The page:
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  • Why I’m not afraid of GMOs

    Posted on May 18th, 2019 admin No comments

    People don’t seem to realize that almost everything we eat has been genetically modified for greater yield, better flavor, etc. through centuries of selective breeding. Somebody spots a trait in a plant or animal that seems useful — say, higher milk production in dairy cattle — and that trait is given preference when the organism is reproduced. This is called artificial selection (as opposed to “natural” selection). The history of maize is a good example.

    Genetic editing is a relatively new method of doing the same thing, and it’s human nature to resist change and to fear the new and relatively unknown.

    There is always ignorance, as well, about new products or processes, such as those people who somehow think that GE involves “pumping chemicals into the plants” or that GE is somehow another form of “chemical additive”.

    Gene editing is a natural process done by bacteria as a way of protecting themselves from viruses. We’ve figured out how they do it, and are applying the technique (called Crispr) to replace one gene with another .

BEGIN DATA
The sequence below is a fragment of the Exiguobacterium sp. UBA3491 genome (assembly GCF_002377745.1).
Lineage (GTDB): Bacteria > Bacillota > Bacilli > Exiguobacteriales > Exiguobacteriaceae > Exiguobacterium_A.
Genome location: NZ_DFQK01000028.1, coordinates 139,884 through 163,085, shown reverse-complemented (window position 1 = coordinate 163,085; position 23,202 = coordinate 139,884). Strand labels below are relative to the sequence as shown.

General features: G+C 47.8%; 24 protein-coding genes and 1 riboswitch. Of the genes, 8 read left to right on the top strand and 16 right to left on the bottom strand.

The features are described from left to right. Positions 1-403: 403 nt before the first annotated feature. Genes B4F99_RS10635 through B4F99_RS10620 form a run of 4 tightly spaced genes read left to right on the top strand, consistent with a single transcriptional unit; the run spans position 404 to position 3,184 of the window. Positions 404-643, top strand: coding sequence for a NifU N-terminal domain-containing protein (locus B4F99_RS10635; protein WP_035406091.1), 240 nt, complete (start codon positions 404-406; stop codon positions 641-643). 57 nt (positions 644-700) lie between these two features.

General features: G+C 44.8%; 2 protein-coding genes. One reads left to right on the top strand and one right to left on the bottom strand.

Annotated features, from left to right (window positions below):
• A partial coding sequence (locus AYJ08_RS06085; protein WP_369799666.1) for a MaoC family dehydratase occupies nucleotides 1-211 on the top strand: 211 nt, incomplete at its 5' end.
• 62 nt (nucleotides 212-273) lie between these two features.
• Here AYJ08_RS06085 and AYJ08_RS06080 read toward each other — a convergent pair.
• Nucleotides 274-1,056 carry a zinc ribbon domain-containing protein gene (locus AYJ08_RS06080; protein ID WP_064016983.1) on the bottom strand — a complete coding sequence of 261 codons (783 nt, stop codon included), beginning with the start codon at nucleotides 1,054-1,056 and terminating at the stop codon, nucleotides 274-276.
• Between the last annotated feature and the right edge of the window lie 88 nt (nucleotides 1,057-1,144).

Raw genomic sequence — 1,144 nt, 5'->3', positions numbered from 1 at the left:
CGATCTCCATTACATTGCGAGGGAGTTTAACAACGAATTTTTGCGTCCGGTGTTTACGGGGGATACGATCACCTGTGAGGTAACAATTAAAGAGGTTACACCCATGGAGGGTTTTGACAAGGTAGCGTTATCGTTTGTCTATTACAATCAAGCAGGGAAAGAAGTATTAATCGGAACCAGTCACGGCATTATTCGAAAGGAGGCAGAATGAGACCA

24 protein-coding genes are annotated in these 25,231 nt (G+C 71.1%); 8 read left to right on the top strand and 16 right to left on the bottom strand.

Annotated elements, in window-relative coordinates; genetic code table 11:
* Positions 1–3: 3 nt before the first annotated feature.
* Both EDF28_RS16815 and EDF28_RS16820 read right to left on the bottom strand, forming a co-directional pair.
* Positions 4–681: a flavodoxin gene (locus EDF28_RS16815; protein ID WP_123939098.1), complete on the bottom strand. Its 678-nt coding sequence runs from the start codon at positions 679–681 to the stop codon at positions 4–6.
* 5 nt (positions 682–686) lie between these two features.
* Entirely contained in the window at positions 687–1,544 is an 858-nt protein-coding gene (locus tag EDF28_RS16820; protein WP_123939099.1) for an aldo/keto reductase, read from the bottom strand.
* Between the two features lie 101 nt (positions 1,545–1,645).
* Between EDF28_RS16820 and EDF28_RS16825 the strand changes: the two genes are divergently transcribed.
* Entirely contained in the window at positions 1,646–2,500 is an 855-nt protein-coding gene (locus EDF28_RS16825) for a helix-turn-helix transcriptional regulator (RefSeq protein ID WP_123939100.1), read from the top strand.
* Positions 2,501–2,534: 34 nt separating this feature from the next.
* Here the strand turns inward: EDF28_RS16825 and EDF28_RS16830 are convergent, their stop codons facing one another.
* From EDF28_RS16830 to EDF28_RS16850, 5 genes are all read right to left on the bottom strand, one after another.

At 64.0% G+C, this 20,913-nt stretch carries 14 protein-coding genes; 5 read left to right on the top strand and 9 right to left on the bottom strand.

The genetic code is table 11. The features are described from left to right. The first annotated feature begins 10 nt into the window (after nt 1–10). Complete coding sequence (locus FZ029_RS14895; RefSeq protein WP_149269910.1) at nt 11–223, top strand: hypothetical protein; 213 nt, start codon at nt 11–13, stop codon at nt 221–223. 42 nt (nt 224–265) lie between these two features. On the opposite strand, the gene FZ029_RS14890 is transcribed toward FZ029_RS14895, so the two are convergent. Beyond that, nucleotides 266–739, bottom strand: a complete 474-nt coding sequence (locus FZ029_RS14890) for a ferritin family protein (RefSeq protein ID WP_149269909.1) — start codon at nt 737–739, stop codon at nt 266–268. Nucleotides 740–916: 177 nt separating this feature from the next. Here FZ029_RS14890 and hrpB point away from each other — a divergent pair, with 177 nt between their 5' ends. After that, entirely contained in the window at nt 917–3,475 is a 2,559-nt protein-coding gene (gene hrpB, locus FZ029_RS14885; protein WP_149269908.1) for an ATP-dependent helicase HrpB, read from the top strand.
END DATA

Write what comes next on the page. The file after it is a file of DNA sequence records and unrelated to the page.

I’m not talking about “frankenfoods” or “frankencritters” where DNA from one species is spliced into that of another. I’m talking about gene editing, where a modified gene from the same species is inserted in place of the original gene. One example is the gene that makes cut apples turn brown. While another few hundred generations of selective breeding might produce a non-browning apple, the GE variant is here already, created by silencing the gene that causes discoloration.

    The aim is to produce plants with higher yield, better insect/disease resistance, better nutrition and taste. It can be done in a thousand years with selective breeding, or it can be done in a generation or two with gene editing.

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